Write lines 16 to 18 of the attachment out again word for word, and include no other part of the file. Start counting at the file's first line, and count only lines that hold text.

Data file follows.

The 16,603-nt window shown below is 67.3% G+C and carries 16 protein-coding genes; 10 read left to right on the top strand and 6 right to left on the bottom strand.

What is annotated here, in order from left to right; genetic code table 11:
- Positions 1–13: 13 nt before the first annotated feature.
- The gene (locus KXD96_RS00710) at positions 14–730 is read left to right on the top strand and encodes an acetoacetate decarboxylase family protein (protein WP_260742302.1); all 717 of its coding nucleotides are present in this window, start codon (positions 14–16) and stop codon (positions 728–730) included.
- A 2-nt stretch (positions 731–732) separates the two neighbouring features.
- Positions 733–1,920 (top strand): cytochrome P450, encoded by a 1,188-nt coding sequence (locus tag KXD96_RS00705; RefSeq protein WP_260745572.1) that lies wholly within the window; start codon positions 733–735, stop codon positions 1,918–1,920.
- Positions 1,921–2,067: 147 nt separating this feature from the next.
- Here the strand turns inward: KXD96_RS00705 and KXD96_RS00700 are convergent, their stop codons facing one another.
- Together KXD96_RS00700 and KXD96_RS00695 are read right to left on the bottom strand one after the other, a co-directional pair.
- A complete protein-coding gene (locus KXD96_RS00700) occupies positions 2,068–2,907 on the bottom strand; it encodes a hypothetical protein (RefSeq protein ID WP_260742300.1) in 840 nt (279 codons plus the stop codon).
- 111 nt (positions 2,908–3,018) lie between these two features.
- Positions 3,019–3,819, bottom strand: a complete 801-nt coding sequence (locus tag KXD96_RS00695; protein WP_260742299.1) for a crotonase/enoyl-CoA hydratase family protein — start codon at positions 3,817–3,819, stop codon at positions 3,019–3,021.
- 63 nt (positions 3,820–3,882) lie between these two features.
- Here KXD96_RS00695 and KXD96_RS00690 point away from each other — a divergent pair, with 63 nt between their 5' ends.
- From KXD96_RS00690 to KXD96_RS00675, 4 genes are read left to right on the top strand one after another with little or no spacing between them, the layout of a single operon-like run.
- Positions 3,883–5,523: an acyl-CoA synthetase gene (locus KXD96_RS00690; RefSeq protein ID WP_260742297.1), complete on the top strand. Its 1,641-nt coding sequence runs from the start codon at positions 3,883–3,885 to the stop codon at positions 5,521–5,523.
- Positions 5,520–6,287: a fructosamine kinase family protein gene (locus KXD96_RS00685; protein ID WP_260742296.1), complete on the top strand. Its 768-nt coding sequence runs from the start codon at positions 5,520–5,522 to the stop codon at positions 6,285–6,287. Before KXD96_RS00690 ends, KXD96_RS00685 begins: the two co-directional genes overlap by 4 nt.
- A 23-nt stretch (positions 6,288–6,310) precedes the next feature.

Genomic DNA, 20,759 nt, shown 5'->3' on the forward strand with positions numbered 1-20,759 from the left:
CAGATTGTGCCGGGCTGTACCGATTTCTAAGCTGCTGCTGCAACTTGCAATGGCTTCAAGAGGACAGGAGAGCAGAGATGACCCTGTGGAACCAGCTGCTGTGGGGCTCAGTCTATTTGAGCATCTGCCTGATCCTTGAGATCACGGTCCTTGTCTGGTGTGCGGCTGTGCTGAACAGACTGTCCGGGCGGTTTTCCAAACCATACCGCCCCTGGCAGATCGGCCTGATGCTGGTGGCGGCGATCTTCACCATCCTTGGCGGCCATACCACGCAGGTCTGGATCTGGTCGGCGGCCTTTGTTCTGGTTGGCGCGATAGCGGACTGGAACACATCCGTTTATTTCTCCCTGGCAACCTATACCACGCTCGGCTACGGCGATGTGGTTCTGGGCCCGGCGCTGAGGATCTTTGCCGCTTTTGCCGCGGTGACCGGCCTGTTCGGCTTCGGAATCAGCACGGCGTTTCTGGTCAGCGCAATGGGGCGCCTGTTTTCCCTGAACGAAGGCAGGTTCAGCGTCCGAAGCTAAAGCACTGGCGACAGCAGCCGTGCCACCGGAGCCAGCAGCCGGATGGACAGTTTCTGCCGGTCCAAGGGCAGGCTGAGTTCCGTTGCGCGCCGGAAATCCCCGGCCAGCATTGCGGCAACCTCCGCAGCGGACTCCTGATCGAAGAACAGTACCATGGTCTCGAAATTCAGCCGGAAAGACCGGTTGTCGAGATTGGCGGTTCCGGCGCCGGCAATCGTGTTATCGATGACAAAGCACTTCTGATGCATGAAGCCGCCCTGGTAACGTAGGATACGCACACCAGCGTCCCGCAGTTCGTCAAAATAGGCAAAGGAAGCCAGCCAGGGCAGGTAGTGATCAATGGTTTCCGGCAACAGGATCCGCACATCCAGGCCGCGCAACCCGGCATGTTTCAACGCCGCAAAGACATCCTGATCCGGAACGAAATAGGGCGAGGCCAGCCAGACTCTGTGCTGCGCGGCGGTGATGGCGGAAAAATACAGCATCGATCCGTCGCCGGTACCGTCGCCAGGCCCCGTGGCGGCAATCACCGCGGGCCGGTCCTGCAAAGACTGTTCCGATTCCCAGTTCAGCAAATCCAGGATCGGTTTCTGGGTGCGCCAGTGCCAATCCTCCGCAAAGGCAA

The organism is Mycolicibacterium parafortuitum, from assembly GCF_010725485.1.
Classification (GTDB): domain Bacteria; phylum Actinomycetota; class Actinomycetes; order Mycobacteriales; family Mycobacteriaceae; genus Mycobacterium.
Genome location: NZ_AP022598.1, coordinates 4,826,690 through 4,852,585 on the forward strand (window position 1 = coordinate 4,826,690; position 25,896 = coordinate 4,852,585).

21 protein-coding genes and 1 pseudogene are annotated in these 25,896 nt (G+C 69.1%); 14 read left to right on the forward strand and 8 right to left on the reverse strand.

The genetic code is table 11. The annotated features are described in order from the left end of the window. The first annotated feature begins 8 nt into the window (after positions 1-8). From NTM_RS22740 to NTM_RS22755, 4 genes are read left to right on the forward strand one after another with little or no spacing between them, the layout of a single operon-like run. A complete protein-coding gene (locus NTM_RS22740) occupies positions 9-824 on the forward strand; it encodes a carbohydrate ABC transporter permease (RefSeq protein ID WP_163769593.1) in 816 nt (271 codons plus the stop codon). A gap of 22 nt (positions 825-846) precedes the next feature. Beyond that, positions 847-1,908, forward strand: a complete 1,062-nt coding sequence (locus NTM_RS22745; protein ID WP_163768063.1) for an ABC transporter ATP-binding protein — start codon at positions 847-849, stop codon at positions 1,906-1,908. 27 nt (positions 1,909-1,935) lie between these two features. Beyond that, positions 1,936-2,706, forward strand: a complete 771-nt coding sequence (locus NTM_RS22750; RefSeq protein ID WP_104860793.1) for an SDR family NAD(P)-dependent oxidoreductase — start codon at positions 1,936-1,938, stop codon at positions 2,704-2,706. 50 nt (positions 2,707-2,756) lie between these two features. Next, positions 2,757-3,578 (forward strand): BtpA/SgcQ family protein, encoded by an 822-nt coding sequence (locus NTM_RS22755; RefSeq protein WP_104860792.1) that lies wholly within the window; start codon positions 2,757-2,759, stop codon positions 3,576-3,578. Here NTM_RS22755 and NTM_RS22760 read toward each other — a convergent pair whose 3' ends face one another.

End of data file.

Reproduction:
- Positions 3,883–5,523: an acyl-CoA synthetase gene (locus KXD96_RS00690; RefSeq protein ID WP_260742297.1), complete on the top strand. Its 1,641-nt coding sequence runs from the start codon at positions 3,883–3,885 to the stop codon at positions 5,521–5,523.
- Positions 5,520–6,287: a fructosamine kinase family protein gene (locus KXD96_RS00685; protein ID WP_260742296.1), complete on the top strand. Its 768-nt coding sequence runs from the start codon at positions 5,520–5,522 to the stop codon at positions 6,285–6,287. Before KXD96_RS00690 ends, KXD96_RS00685 begins: the two co-directional genes overlap by 4 nt.
- A 23-nt stretch (positions 6,288–6,310) precedes the next feature.